Receding Glaciers and Growing Ice Stupas

Updated: Jul 13, 2021

As glaciers recede in the Himalaya, communities in Ladakh, India are constructing their own glaciers, known as ice stupas, that can be as tall as 6 meters and store over 2 million liters of water. Climate change has exacerbated water scarcity in Ladakh with receding glaciers and a faster rate of snowmelt. This has prompted the need for innovative approaches for a reliable water supply. Inspired by the basic idea of freezing and melting water, the Students Educational and Cultural Movement of Ladakh (SECMOL) worked on the idea to build ice stupas as a local solution, by the local people, to the global challenges posed by the climate crisis and water scarcity. The solution is unique as it comes from local communities, and builds upon indigenous knowledge and astute awareness of the natural environment.

Ice Stupa- Ladakh (Photo by Ajith Kumar)

The hydrology of Ladakh is characterized by limited precipitation and an abundance of meltwater during the winter and a dry summer. Water supplies are crucial during the summer for food production and the ice stupas propose a new approach to tackle this old problem by storing water from the winter months and making it available in the summer. The system is based on storing water in the form of ice, which gradually melts during the summer to ensure access to water.

Indus River Running through Narrow Valley (Photo by cascoly)

These majestic ice stupas build on the application and idea of glacier grafting, which has been practiced in some parts of the Himalayas for the past 30 years. However, the process of glacier grafting is unable to provide water for irrigation throughout the summer, as their large surface area causes the ice to melt faster. To circumvent this challenge, ice stupas were designed vertically with a conical shape that limits external surface area and exposure to the sun. This reduces the melting rate and makes it possible for the ice stupas to last for up to 5 summer months between February and June, providing a steady supply of water during the critical summer season.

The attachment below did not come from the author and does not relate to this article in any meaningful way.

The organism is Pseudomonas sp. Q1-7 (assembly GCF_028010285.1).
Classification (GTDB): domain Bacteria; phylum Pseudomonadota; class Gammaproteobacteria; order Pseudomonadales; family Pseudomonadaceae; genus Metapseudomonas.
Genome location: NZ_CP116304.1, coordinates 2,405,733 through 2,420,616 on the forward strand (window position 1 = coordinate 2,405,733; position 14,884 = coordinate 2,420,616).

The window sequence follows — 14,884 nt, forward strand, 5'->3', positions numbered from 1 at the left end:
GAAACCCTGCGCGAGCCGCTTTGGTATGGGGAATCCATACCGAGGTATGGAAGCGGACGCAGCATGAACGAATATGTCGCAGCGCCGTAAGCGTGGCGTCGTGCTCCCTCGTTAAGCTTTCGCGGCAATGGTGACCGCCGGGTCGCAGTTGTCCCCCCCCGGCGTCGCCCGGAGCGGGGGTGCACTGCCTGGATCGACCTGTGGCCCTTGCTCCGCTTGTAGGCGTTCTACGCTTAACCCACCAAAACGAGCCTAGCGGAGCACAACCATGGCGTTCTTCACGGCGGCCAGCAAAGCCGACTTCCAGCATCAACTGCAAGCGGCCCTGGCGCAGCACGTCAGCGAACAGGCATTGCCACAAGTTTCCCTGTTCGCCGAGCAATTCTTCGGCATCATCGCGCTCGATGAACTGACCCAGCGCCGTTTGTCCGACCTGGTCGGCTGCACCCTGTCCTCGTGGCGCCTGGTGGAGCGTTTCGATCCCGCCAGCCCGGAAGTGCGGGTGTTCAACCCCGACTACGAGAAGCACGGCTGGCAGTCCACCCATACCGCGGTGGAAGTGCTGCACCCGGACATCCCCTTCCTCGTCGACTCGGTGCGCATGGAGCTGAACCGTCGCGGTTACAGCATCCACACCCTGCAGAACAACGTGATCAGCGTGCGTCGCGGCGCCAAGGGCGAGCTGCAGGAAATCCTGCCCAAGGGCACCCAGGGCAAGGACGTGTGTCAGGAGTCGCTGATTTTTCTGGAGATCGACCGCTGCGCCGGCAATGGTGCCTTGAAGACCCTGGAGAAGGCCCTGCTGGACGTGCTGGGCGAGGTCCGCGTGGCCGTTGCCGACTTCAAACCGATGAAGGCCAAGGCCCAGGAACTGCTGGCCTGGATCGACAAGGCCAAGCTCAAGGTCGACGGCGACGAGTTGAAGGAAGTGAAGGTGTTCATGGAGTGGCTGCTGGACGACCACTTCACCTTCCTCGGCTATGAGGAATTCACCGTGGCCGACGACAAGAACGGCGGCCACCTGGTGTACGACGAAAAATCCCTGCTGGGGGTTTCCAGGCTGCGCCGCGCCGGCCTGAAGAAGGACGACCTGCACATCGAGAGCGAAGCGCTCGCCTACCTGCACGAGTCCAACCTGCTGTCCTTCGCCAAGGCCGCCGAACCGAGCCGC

The ice stupa team has developed a detailed and illustrated manual on ice stupa construction, which addresses the materials required, the steps needed and additional considerations that require deliberations. There are several noteworthy characteristics as they show how the project design considers the full utilization of environmental conditions of Ladakh. Initially, water is diverted from an upstream location through pipes that are placed around 4 to 6 feet underground, this approach utilizes the ground as an insulator and prevents water from freezing while being transported. The water transfer is powered by a hydraulic gradient which causes water to flow down with pressure without any external energy input. Next, the water is released at the ice stupa site, which is built on clayey soil to limit water loss to infiltration. When the released water is exposed to temperatures below 0 °C, it freezes naturally on dead tree branches that provide surfaces for ice formation and structure to the stupa. The ice stupa construction is made possible through the natural environmental conditions of the region making it a nature based solution.

Can ice stupas solve the water crisis in the Himalayan Desert? (Video from BBC News)